Red lechwe are a species of antelope that live in Southern Africa. They love to spend time in the water and are well adapted to marshy areas. Red lechwe can run very quickly in knee-deep water because their fur is coated in a greasy substance that acts as a natural water-repellent. Their splayed and elongated hooves are well-designed to move easily through wet or muddy earth. However, on firmer ground, they have difficulty moving quickly. Red lechwe live in huge, single sex herds, numbering thousands of members.  Male red lechwe have beautiful, distinctive antlers that resemble long spirals. Though they are classified as a threatened species, red lechwe are bred to be killed by sport hunters who pay thousands of dollars for the opportunity to hunt them in the United States.

Eld’s Deer

Eld's Deer

Eld’s deer, also known as brow-antlered deer, are an endangered species from Southeast Asia. In their native home, Eld’s deer are threatened by hunters (both for bushmeat and for use in traditional medicines) and habitat loss. Eld’s deer are agile, graceful animals with long, thin legs. They are known for their curving antlers that extend nearly 40 inches long. Eld’s Deer are herbivores, eating mainly grass, fruits, and plants though they also enjoy farmed crops like rice and peas, if available. Females tend to live in small groups with their fawns while males are solitary.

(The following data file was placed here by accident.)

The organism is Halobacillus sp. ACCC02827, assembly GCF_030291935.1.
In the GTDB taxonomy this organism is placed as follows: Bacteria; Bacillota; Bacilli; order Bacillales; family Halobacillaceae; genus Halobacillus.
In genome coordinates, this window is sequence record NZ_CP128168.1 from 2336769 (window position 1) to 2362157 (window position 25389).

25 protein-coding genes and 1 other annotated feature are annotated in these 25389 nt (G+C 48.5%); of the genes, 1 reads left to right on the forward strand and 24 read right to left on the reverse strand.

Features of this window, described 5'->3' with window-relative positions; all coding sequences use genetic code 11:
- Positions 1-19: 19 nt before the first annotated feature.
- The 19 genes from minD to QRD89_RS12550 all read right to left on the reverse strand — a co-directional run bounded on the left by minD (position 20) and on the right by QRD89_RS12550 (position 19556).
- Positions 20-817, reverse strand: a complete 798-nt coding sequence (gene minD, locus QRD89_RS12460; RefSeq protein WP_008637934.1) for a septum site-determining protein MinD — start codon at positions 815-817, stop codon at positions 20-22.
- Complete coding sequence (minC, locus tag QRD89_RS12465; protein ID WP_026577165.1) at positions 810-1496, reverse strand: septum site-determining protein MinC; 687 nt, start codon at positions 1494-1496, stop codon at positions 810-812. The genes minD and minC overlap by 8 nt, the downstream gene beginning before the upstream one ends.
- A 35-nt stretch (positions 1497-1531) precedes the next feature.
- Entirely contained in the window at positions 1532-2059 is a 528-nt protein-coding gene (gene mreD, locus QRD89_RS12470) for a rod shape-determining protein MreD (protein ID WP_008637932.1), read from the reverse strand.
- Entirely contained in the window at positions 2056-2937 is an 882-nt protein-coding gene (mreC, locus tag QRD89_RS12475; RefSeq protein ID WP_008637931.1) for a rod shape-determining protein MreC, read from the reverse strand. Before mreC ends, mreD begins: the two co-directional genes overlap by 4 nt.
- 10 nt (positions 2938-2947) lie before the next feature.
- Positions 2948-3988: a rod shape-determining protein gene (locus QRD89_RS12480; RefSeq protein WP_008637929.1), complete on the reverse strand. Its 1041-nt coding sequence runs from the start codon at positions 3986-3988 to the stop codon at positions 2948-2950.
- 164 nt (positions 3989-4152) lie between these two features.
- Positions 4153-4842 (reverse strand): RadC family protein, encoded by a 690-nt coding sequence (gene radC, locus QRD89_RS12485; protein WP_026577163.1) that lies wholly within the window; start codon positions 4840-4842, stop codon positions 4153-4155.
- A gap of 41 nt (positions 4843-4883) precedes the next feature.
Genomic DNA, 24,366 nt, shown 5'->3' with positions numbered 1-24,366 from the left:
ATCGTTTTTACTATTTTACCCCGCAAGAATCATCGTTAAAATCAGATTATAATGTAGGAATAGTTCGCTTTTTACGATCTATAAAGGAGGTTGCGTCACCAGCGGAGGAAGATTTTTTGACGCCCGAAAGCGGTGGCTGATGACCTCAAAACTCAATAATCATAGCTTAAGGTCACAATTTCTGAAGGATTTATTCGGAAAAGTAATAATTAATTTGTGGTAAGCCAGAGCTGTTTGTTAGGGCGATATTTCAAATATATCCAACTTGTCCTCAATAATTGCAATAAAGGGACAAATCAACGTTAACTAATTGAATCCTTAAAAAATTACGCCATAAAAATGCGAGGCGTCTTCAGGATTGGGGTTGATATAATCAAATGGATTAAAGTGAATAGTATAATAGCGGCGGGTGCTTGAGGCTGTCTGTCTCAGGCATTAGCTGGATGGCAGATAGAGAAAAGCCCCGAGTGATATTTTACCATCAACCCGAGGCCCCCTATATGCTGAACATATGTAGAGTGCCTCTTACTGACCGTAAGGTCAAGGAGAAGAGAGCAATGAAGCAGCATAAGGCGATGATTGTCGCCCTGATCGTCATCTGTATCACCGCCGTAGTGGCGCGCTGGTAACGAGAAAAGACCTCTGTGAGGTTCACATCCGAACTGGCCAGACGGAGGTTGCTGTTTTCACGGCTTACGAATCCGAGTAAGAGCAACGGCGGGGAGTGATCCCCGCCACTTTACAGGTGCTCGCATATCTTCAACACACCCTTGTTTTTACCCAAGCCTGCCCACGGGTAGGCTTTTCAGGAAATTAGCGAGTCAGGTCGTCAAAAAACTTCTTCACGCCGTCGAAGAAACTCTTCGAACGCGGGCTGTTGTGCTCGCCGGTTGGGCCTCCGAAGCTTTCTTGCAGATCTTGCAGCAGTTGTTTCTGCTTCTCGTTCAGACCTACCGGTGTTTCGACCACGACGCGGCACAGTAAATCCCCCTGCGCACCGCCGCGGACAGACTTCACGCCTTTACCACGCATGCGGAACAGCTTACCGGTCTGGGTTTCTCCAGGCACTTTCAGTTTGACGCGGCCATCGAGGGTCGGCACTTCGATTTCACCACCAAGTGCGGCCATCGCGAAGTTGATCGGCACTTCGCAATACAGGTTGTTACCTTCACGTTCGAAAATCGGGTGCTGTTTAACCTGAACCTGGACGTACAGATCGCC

The bontebok is an endangered antelope primarily found in South Africa. The bontebok is easily identified by her deep chocolate coat with a white stripe extending down the front of her face. Unlike many other species, both male (rams) and female (ewes) bontebok have ring-shaped horns that grow up to 18 inches. Though they are antelopes, the bontebok is not very good at jumping. Surprisingly, they are skilled at crawling underneath objects instead. Once abundant, hunting drove the species close to extinction. Today, bontebok are extensively farmed by canned hunting operations. The vast majority of bontebok live on these private farms instead of the wild. In other words, most of the bontebok alive today are bred to die.

Arabian Oryx

arabian oryx